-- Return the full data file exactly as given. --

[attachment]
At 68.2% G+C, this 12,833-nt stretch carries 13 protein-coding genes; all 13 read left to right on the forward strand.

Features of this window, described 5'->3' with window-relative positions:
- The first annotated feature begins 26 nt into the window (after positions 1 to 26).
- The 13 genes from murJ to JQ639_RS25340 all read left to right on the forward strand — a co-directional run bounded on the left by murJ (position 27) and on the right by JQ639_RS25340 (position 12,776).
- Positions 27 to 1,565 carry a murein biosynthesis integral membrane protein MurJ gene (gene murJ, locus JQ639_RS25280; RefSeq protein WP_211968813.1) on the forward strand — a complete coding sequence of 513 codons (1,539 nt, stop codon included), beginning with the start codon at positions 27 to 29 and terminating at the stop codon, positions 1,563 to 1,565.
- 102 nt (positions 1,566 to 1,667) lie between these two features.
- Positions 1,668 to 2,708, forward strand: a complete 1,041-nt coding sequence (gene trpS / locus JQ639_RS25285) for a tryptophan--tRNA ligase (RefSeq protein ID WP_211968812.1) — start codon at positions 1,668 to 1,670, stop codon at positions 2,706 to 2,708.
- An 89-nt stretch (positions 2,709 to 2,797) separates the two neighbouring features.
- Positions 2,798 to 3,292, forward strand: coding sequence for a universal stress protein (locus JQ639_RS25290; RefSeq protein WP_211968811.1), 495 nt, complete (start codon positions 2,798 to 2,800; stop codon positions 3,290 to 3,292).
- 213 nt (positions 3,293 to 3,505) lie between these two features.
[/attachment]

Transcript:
At 68.2% G+C, this 12,833-nt stretch carries 13 protein-coding genes; all 13 read left to right on the forward strand.

Features of this window, described 5'->3' with window-relative positions:
- The first annotated feature begins 26 nt into the window (after positions 1 to 26).
- The 13 genes from murJ to JQ639_RS25340 all read left to right on the forward strand — a co-directional run bounded on the left by murJ (position 27) and on the right by JQ639_RS25340 (position 12,776).
- Positions 27 to 1,565 carry a murein biosynthesis integral membrane protein MurJ gene (gene murJ, locus JQ639_RS25280; RefSeq protein WP_211968813.1) on the forward strand — a complete coding sequence of 513 codons (1,539 nt, stop codon included), beginning with the start codon at positions 27 to 29 and terminating at the stop codon, positions 1,563 to 1,565.
- 102 nt (positions 1,566 to 1,667) lie between these two features.
- Positions 1,668 to 2,708, forward strand: a complete 1,041-nt coding sequence (gene trpS / locus JQ639_RS25285) for a tryptophan--tRNA ligase (RefSeq protein ID WP_211968812.1) — start codon at positions 1,668 to 1,670, stop codon at positions 2,706 to 2,708.
- An 89-nt stretch (positions 2,709 to 2,797) separates the two neighbouring features.
- Positions 2,798 to 3,292, forward strand: coding sequence for a universal stress protein (locus JQ639_RS25290; RefSeq protein WP_211968811.1), 495 nt, complete (start codon positions 2,798 to 2,800; stop codon positions 3,290 to 3,292).
- 213 nt (positions 3,293 to 3,505) lie between these two features.